(Boston)--Boston University School of Medicine (BUSM) researchers Neil Joseph Ganem, PhD and Anurag Singh, PhD, each have received the Jackie King Young Investigator Awards from the Melanoma Research Alliance (MRA), the largest private funder of melanoma research. Both serve as assistant professors of pharmacology & experimental therapeutics and medicine.
Ganem's research focuses on uncovering the cellular defects that generate chromosome instability in human cancer cells. Preliminary data suggests that oncogenic BRAF (a gene that makes a protein called B-Raf and is involved in cell growth), which is one of the most common drivers of melanoma, may be a potent driver of chromosome instability in melanoma. "Normally, BRAF plays an important role in promoting cell proliferation and is turned on and off appropriately. However, our data suggest that oncogenic BRAF may also contribute to tumor development in a totally new way: by driving chromosome instability. Currently, my lab is attempting to define the mechanisms through which oncogenic BRAF promotes abnormal chromosome segregation and instability, explained Ganem.
In addition, his lab has recently developed an innovative screening approach to comprehensively identify the proteins and molecular pathways required for chromosomally unstable cancer cells to survive and proliferate. "Ultimately, our long-term scientific goal is to develop new strategies to specifically inhibit the growth of abnormal, chromosomally unstable cancer cells expressing oncogenic BRAF while sparing the normal cells from which they originated," Ganem added.
Singh's research involves the functional characterization of gene mutations that drive cutaneous melanoma progression. A number of gene mutations promote the transformation of normal skin melanocyte cells into aggressive cancerous cells. An example is the gene known as NRAS, which is mutated in 20 percent of melanoma cases. "The NRAS oncogene promotes the survival of cancerous melanoma cells. However, it is difficult to block the function of mutant NRAS with anti-cancer agents since NRAS is considered undruggable," Singh explained. His lab studies how NRAS interacts and cooperates with other genes in cancerous melanoma cells to form gene networks, analogous to computer circuits. "We have identified two major types of NRAS networks in melanoma. We hypothesize that these "subtypes" can be treated with selective "targeted" anti-cancer agents or precision medicines. By identifying the key differences in the two types of NRAS networks, we hope to pinpoint vulnerabilities that can be blocked with pharmacological agents," said Singh.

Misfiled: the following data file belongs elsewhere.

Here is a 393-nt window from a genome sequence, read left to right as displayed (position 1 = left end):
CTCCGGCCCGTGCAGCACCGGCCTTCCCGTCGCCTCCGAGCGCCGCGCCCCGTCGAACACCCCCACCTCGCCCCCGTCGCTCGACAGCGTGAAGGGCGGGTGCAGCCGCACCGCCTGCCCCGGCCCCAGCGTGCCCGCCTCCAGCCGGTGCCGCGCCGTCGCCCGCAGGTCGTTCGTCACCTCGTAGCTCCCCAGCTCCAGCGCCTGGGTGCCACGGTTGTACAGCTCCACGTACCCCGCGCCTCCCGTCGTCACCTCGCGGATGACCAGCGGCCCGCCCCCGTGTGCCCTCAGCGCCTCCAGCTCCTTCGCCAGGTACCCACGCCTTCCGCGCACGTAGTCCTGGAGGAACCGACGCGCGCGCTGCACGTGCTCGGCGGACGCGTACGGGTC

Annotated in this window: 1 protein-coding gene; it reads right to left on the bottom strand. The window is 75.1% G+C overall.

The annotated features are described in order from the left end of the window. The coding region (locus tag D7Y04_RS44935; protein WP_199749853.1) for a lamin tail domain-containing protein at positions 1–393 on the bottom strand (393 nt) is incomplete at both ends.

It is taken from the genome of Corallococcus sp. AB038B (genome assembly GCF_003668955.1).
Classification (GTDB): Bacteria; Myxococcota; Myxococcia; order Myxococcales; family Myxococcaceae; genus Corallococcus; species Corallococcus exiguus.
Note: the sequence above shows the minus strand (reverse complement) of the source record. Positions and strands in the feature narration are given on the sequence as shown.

"We are thrilled to be funding both of these researchers at Boston University School of Medicine. The caliber of grant applications was incredibly high, and the Grants Review Committee had the difficult task of selecting the premier research proposals worthy of funding," said Louise M. Perkins, PhD, Chief Science Officer at the Melanoma Research Alliance. "Our goal with this latest round of funding is to improve our understanding of existing melanoma therapies to bring hope to more patients."
MRA's 2015 awards portfolio totals $7.5 million and funds 42 scientists at 25 leading academic institutions in four countries. The 33 funded programs aim to accelerate research into novel prevention and treatment strategies to spur better outcomes for melanoma patients and those at risk.
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